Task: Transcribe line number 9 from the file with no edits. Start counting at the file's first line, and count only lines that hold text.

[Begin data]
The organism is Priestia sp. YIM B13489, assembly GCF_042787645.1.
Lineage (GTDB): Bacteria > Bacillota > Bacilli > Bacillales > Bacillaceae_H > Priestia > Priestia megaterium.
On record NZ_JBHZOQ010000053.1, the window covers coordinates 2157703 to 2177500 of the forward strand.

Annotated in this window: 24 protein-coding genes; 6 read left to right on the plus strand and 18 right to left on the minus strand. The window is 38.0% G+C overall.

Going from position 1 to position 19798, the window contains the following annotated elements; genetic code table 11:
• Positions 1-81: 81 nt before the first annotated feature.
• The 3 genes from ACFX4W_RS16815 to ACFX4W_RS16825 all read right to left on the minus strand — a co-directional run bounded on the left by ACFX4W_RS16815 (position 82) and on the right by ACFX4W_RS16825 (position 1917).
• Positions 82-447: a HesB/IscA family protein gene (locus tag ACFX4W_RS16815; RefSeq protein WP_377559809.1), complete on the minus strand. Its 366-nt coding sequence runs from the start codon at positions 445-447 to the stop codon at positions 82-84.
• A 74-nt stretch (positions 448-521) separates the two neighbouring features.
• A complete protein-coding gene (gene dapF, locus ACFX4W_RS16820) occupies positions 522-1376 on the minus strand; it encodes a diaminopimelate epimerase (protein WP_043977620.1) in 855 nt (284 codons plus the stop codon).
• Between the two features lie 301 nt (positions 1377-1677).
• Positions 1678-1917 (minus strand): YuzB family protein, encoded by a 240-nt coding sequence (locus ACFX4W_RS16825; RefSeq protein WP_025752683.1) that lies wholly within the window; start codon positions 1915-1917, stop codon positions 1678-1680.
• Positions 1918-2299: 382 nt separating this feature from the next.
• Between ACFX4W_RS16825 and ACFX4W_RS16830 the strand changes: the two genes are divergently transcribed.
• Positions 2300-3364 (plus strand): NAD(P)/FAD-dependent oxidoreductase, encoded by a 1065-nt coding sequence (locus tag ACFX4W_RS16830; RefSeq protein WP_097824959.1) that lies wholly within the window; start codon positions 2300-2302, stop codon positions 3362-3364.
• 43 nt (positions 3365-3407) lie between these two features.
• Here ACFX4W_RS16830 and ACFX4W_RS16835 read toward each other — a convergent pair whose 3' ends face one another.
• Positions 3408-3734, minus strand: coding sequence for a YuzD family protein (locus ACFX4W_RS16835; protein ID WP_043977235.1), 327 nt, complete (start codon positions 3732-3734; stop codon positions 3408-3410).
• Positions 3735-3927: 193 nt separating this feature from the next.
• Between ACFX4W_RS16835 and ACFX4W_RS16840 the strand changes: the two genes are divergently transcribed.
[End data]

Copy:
• A 74-nt stretch (positions 448-521) separates the two neighbouring features.